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Fort Bend County, At Large
By Cheryl Skinner

This column expresses the personal opinions/views of the writer. If you would like to express your opinions/views regarding the column, write a SIGNED letter to the editor. Name can be withheld by request with a valid day time phone number.


It’s a slow walk

A county employee shared the recent in-house county newsletter with me. They also made a notation that the justices of the peace must be moving one sliver of paper at a time.

Sure enough, the announcement that Justice of the Peace 1, place 2 is finally relocating to the new office on Ransom Road, was in there all right.

Get this—the justice of the peace for this precinct will be closed from July 21, 2008 until August 4, 2008.

Are you believing that? Two weeks to move a few blocks.

Now Gary Geick, the Justice of the Peace for that precinct, is one hard working judge but he takes a vacation every Christmas season and does a little hunting. Guess he can use this two-week down time to go fishing.

And what will people do about filing cases while the office is shut down. Without, I imagine. Court cases will likely be filed in the other JP courts during the down time and they are going to quite a case load.

Precinct 1 does far more court business than the other JP courts, so if they are re-allocating the case load, it is going to make a lot of people who want to pay a ticket late quite happy.

The new address for Geick’s office is 1517 Ransom Road, Suite 149, Richmond, TX 77469. The phone number, 281-341-3742, remains the same. Same mailing address: J.P. 1-2, 301 Jackson, Richmond, TX 77469.

The county says If you need to contact the court during the time they are closed, you may mail correspondence and it will be processed after they reopen.

The sooner the better

I got a call last week from Charles Cook, the chief cook and bottle washer for the county’s IT division.

Cook is an alright guy—he has helped me a lot and always been forthcoming in answering all my nosey little reporter questions.

Anyhow, he proudly proclaimed that the on-line Commissioner’s Court meetings will now be posted on the county’s website early.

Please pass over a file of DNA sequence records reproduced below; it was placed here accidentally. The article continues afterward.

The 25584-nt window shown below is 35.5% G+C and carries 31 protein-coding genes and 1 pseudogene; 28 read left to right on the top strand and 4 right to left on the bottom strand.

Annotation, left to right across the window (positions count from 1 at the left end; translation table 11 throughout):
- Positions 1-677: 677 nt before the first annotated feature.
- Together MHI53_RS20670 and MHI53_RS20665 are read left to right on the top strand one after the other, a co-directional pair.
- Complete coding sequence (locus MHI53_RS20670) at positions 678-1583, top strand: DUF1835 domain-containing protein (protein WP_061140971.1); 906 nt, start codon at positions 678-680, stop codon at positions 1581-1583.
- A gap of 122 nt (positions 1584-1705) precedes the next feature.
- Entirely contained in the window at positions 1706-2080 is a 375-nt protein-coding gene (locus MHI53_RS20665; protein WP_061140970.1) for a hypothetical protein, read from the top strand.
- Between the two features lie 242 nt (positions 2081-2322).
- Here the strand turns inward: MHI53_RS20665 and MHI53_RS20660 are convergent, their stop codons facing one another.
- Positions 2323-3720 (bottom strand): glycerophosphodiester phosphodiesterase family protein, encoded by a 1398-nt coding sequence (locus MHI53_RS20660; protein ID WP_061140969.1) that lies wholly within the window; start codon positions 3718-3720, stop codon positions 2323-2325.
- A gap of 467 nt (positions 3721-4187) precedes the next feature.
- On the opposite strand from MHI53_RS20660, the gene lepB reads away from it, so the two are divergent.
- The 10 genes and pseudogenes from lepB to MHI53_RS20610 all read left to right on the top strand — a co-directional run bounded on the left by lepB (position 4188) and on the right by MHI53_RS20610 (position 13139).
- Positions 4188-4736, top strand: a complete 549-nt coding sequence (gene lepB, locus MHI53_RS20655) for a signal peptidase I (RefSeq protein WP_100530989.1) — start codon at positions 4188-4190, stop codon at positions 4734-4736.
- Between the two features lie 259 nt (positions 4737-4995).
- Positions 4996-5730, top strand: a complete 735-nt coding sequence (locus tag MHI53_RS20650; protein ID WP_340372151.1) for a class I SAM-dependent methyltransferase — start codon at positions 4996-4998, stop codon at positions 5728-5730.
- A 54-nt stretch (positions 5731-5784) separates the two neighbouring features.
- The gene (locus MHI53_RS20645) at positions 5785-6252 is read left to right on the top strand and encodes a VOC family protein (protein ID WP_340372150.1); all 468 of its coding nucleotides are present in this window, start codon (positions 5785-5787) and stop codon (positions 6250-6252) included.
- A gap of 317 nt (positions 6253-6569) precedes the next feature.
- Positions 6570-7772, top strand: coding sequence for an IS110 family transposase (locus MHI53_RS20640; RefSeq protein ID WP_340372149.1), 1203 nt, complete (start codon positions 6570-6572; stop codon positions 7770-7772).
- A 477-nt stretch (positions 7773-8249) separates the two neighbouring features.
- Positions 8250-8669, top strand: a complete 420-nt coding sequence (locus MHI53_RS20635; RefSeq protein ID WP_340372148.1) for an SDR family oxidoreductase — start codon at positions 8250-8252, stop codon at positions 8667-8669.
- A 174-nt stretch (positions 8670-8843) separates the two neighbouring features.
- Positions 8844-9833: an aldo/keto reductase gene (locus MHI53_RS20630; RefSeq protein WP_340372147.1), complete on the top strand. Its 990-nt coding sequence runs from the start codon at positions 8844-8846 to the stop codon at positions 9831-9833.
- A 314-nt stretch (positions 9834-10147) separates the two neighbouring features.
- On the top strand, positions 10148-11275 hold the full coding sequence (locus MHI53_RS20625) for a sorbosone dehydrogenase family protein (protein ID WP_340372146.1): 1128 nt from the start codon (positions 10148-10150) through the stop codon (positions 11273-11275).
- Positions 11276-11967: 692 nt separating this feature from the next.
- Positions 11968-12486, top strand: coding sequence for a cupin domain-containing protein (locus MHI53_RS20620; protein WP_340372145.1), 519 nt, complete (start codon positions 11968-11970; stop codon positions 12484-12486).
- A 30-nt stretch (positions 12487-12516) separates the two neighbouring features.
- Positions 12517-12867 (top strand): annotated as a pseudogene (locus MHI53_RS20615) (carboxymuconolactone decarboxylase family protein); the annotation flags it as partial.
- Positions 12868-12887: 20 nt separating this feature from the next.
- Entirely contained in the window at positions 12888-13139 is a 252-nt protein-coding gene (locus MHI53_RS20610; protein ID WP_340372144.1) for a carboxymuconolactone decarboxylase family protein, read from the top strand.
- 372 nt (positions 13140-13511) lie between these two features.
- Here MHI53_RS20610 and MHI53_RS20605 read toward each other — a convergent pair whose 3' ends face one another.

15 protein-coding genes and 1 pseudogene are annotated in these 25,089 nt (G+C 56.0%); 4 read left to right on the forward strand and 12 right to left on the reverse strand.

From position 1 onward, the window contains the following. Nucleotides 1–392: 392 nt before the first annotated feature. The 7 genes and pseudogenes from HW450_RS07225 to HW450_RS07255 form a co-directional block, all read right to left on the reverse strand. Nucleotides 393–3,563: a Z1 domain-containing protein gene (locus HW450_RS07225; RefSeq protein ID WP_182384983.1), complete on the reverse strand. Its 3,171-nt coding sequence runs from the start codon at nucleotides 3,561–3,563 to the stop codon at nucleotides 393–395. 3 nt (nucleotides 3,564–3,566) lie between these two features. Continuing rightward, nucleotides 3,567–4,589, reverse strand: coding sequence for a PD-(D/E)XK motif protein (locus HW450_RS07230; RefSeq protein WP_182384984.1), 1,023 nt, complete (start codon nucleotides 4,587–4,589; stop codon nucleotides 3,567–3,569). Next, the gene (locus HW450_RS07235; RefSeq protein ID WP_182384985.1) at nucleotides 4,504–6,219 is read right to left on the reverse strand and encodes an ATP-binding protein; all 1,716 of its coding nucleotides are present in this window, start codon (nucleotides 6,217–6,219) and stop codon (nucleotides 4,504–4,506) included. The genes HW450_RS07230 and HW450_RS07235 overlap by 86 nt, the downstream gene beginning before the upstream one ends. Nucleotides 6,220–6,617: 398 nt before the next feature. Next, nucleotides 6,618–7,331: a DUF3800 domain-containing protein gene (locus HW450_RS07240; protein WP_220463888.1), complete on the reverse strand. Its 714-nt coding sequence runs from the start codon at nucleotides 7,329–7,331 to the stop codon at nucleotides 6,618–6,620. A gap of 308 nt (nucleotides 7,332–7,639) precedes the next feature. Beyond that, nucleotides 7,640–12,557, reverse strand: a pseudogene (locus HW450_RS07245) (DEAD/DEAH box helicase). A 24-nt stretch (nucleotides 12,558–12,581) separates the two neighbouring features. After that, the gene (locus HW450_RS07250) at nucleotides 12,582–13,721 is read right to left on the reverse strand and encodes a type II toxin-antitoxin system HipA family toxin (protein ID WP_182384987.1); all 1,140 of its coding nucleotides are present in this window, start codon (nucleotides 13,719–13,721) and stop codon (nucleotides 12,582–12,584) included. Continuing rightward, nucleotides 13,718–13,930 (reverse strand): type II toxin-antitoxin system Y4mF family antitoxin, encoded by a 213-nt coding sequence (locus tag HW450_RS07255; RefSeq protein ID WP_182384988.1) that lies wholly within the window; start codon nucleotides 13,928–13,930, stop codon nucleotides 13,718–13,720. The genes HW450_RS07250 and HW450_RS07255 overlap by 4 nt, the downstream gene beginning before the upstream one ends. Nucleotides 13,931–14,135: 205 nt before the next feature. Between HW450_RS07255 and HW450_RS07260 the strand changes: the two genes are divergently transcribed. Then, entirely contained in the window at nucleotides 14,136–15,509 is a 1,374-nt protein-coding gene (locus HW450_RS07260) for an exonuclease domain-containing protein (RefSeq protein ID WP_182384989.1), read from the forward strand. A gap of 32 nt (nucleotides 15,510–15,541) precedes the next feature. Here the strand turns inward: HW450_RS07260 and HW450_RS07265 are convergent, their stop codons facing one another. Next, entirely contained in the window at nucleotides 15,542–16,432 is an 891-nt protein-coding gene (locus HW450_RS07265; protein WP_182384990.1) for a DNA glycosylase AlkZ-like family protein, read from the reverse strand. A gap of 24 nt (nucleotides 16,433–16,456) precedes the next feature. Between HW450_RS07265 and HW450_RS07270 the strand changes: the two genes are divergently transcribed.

They use to post those suckers on there on Friday right before they escaped for the weekend, which made it difficult to find one of the commissioners to ask a question.

Now Charles says they are going to post the meeting on the Wednesday following the Tuesday court session.

Hooray for IT!

In case you didn’t know you could watch the whole meeting in streaming video—you can. It is really neat because you can play back any portion of the meeting if you so desire.

If there is a real corker of a comment, you can even play it back two or three times to make sure you heard every single inflection and word.

Back in the old days when all a reporter had to depend on was notes, some juicy comments were sometimes diluted because you just couldn’t get every word down fast enough to accurately quote the person verbatim.

And, they use to be able to claim they were misquoted even when they absolutely were not.

Now, with the technology ever improving, detailed quotes are a piece of cake.

For anyone interested in the meetings (the best part is usually the public speaking portion at the beginning of the session), you can go to the Fort Bend County website, go to commissioners and then click on commissioners court on line.

The agenda and the video are waiting. Don’t go this week or week after next because there is no meeting.

Guess they are going fishing too.


Contact skinnerc1@tconline.net, if you would like to express your opinions/views regarding the column. Write a SIGNED letter to the editor with valid day time phone number--name can be withheld by request.

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   Last Update:  July 16, 2008